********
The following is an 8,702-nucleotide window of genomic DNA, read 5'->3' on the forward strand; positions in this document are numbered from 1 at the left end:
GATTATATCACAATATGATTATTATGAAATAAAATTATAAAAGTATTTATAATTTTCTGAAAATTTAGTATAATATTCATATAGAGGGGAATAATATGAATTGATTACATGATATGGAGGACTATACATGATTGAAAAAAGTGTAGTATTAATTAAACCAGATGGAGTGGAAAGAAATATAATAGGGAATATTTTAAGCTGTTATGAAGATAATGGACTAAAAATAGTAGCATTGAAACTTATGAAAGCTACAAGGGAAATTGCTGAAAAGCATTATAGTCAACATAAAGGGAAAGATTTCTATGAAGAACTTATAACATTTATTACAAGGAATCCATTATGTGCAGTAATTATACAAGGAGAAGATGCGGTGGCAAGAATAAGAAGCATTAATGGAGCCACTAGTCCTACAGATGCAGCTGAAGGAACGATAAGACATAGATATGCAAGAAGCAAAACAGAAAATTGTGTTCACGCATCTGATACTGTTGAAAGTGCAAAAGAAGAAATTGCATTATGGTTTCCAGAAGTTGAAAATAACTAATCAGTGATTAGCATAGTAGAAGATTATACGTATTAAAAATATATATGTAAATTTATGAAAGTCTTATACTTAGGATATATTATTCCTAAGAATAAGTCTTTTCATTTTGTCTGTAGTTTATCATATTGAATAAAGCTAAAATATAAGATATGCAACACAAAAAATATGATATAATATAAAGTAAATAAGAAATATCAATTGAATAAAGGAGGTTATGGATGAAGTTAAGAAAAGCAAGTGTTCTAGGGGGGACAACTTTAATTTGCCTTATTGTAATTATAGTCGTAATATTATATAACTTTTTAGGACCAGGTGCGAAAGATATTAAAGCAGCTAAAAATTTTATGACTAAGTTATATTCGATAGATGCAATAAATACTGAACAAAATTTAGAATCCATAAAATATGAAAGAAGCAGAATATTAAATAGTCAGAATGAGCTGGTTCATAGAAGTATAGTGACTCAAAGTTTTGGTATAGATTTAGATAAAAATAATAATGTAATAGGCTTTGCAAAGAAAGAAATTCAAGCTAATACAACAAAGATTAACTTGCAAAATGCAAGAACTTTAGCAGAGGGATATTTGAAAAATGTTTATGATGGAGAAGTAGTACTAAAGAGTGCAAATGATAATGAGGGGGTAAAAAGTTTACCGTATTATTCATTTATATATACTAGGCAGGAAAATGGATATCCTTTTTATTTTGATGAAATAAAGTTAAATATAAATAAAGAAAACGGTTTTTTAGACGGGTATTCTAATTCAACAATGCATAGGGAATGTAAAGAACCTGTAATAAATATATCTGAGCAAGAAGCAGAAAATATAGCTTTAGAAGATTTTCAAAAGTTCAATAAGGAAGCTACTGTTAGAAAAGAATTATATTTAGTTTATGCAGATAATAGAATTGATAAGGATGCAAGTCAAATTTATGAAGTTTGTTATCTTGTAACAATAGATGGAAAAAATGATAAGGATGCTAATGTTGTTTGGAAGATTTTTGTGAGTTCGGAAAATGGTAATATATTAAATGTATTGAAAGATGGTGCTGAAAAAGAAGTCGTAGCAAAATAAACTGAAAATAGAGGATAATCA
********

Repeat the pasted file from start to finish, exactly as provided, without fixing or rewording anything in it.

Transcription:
The following is an 8,702-nucleotide window of genomic DNA, read 5'->3' on the forward strand; positions in this document are numbered from 1 at the left end:
GATTATATCACAATATGATTATTATGAAATAAAATTATAAAAGTATTTATAATTTTCTGAAAATTTAGTATAATATTCATATAGAGGGGAATAATATGAATTGATTACATGATATGGAGGACTATACATGATTGAAAAAAGTGTAGTATTAATTAAACCAGATGGAGTGGAAAGAAATATAATAGGGAATATTTTAAGCTGTTATGAAGATAATGGACTAAAAATAGTAGCATTGAAACTTATGAAAGCTACAAGGGAAATTGCTGAAAAGCATTATAGTCAACATAAAGGGAAAGATTTCTATGAAGAACTTATAACATTTATTACAAGGAATCCATTATGTGCAGTAATTATACAAGGAGAAGATGCGGTGGCAAGAATAAGAAGCATTAATGGAGCCACTAGTCCTACAGATGCAGCTGAAGGAACGATAAGACATAGATATGCAAGAAGCAAAACAGAAAATTGTGTTCACGCATCTGATACTGTTGAAAGTGCAAAAGAAGAAATTGCATTATGGTTTCCAGAAGTTGAAAATAACTAATCAGTGATTAGCATAGTAGAAGATTATACGTATTAAAAATATATATGTAAATTTATGAAAGTCTTATACTTAGGATATATTATTCCTAAGAATAAGTCTTTTCATTTTGTCTGTAGTTTATCATATTGAATAAAGCTAAAATATAAGATATGCAACACAAAAAATATGATATAATATAAAGTAAATAAGAAATATCAATTGAATAAAGGAGGTTATGGATGAAGTTAAGAAAAGCAAGTGTTCTAGGGGGGACAACTTTAATTTGCCTTATTGTAATTATAGTCGTAATATTATATAACTTTTTAGGACCAGGTGCGAAAGATATTAAAGCAGCTAAAAATTTTATGACTAAGTTATATTCGATAGATGCAATAAATACTGAACAAAATTTAGAATCCATAAAATATGAAAGAAGCAGAATATTAAATAGTCAGAATGAGCTGGTTCATAGAAGTATAGTGACTCAAAGTTTTGGTATAGATTTAGATAAAAATAATAATGTAATAGGCTTTGCAAAGAAAGAAATTCAAGCTAATACAACAAAGATTAACTTGCAAAATGCAAGAACTTTAGCAGAGGGATATTTGAAAAATGTTTATGATGGAGAAGTAGTACTAAAGAGTGCAAATGATAATGAGGGGGTAAAAAGTTTACCGTATTATTCATTTATATATACTAGGCAGGAAAATGGATATCCTTTTTATTTTGATGAAATAAAGTTAAATATAAATAAAGAAAACGGTTTTTTAGACGGGTATTCTAATTCAACAATGCATAGGGAATGTAAAGAACCTGTAATAAATATATCTGAGCAAGAAGCAGAAAATATAGCTTTAGAAGATTTTCAAAAGTTCAATAAGGAAGCTACTGTTAGAAAAGAATTATATTTAGTTTATGCAGATAATAGAATTGATAAGGATGCAAGTCAAATTTATGAAGTTTGTTATCTTGTAACAATAGATGGAAAAAATGATAAGGATGCTAATGTTGTTTGGAAGATTTTTGTGAGTTCGGAAAATGGTAATATATTAAATGTATTGAAAGATGGTGCTGAAAAAGAAGTCGTAGCAAAATAAACTGAAAATAGAGGATAATCA